Eric, You are right if we believe that static, perfect information competitive economies exist and they are in equilibrium and P=MC=MR. But... There is an array of prices for butter, milk and white flour in the supermarket below my flat :)

Eric, You are right if we believe that static, perfect information competitive economies exist and they are in equilibrium and P=MC=MR. But... There is an array of prices for butter, milk and white flour in the supermarket below my flat :)
Guest - Eric on Friday, 02 March 2012 04:17

Lasha, there is a similar array of dairy products in the Populi next to my house on Gogebashvili :-). It does not mean, however, that there is a lot of choice for consumers. In fact, there is almost no choice. You've lived for a while in Spain, and can compare. The Georgian dairy sector is not really competitive, there are very few plants, the range and quality of their products is funny. Unfortunately, new entry does not happen as fast as we (consumers) would like. It takes time because the Georgian market is very small and modern plants require considerable investment. This has nothing to do with perfect competition, P=MC=MR or E=MC². Thank God, Wimm Bill Dunn (now Pepsi) opened a new plant two years ago. It produces decent fresh milk and sour cream and was able to gain market share (and shelf space in my Populi). Still, there is a long way to go...

Lasha, there is a similar array of dairy products in the Populi next to my house on Gogebashvili :-). It does not mean, however, that there is a lot of choice for consumers. In fact, there is almost no choice. You've lived for a while in Spain, and can compare. The Georgian dairy sector is not really competitive, there are very few plants, the range and quality of their products is funny. Unfortunately, new entry does not happen as fast as we (consumers) would like. It takes time because the Georgian market is very small and modern plants require considerable investment. This has nothing to do with perfect competition, P=MC=MR or E=MC². Thank God, Wimm Bill Dunn (now Pepsi) opened a new plant two years ago. It produces decent fresh milk and sour cream and was able to gain market share (and shelf space in my Populi). Still, there is a long way to go...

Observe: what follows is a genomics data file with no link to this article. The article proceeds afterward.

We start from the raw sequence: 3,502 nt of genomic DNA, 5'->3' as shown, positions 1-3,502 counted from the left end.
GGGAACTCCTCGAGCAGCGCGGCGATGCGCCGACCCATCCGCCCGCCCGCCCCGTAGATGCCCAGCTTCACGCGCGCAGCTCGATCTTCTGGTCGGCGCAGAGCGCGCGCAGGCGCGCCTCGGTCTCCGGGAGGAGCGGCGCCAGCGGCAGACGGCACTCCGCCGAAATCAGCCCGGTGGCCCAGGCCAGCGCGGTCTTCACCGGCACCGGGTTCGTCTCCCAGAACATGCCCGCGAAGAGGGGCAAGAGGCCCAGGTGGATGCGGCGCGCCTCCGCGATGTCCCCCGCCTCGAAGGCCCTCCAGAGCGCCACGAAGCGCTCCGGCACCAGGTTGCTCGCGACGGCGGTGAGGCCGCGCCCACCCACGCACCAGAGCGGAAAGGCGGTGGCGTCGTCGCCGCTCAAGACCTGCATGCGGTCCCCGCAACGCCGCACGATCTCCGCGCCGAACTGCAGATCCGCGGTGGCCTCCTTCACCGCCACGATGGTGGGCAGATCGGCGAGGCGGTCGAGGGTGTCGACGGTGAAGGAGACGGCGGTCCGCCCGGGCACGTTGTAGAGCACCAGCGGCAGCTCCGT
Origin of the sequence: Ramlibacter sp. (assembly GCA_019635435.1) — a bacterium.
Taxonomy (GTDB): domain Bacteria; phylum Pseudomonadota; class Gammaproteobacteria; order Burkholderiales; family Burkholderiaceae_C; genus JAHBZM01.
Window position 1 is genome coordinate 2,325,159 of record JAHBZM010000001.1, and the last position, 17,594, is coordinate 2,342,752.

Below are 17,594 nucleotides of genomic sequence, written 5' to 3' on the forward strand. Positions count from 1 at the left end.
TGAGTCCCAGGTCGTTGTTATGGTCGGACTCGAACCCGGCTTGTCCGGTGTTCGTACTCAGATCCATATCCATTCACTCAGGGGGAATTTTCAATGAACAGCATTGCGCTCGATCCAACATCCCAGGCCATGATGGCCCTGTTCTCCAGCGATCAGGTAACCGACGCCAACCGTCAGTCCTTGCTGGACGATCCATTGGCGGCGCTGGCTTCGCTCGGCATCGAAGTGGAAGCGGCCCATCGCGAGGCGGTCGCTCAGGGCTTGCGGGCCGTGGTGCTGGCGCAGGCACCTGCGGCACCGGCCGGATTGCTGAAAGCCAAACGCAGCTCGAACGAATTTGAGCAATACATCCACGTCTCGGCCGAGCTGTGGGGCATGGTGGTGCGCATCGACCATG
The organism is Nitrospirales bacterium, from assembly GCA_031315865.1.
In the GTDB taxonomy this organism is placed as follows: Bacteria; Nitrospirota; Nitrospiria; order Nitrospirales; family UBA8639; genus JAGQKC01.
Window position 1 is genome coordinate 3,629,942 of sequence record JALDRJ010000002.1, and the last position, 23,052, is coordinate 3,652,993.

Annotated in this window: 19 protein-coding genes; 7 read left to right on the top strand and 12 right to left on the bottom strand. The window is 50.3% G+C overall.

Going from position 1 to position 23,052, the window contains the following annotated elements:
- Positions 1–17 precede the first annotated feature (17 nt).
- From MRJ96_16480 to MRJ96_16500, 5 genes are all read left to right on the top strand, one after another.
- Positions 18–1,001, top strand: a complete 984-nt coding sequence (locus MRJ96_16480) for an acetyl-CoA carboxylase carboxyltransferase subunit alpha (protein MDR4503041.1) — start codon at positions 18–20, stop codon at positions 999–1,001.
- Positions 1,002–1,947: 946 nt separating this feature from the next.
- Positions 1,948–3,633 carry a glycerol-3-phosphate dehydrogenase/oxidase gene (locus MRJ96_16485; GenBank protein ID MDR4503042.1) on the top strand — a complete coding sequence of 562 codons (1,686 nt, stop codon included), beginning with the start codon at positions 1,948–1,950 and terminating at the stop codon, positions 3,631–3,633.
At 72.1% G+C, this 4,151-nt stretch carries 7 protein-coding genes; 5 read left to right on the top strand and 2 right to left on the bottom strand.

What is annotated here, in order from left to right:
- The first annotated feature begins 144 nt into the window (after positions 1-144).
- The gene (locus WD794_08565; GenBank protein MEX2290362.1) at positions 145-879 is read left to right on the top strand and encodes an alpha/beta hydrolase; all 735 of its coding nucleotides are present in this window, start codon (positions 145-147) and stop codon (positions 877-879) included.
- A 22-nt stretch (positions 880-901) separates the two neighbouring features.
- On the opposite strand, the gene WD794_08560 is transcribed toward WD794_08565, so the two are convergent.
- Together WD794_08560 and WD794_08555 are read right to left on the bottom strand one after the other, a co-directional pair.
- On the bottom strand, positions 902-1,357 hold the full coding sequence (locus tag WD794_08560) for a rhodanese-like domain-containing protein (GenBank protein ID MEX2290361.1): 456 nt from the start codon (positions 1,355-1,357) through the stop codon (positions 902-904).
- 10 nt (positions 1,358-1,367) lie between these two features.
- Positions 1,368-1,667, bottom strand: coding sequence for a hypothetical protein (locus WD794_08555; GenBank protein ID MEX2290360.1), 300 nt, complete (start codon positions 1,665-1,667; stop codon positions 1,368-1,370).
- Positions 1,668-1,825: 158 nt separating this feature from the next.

Guest - Vusal Mammadrzayev on Saturday, 03 March 2012 17:31

I think the main reason of lower bread price in Azerbaijan in compared to Georgia and Armenia is the subsidizes for agricultural sector.These subsidizes increase productivity in this sector.However,the wheat fields decrease year by year and Azerbaijan import the significance portion of wheat from Kazakhstan.Maybe,the main reason for this low price is associated with low transportation cost. As we know, Azerbaijan has sea transportation with Kazakhstan and the cost of sea transportation is lower than other ones.Hence,It leads to the low price of bread.

I think the main reason of lower bread price in Azerbaijan in compared to Georgia and Armenia is the subsidizes for agricultural sector.These subsidizes increase productivity in this sector.However,the wheat fields decrease year by year and Azerbaijan import the significance portion of wheat from Kazakhstan.Maybe,the main reason for this low price is associated with low transportation cost. As we know, Azerbaijan has sea transportation with Kazakhstan and the cost of sea transportation is lower than other ones.Hence,It leads to the low price of bread.
Guest - Eric on Monday, 05 March 2012 14:42

Welcome to the bloggers' community, Vusal! Am very glad we finally have an Azerbaijani participant.

Yes, Azerbaijan is different in many ways, and having cheap supplies of wheat from Kazakhstan might help reduce the price of wheat. However, the retail price would not be as low without subsidies and/or price controls imposed through a state (or quasi state) grain monopoly. The cost of transportation is a relatively small component in the total consumer price. But I am not sure what is the actual institutional arrangement in place in Azerbaijan. Would be great to explore this in greater depth (a possible topic for your Master's thesis).

You probably wanted to say that wheat subsidies increase wheat production and not productivity (a measure of efficiency). Right? In the short run, if wheat is subsidized, farmers are likely to simply switch from, say, potatoes to wheat. In the longer run, wheat subsidies may also increase efficiency if farmers decide that wheat growing is a profitable business and invest in better seed, machinery, fertilizers, drying and storage facilities, etc. Growth in productivity may be sped up by state through subsidies that directly target investment (cheap credit, seed, etc.).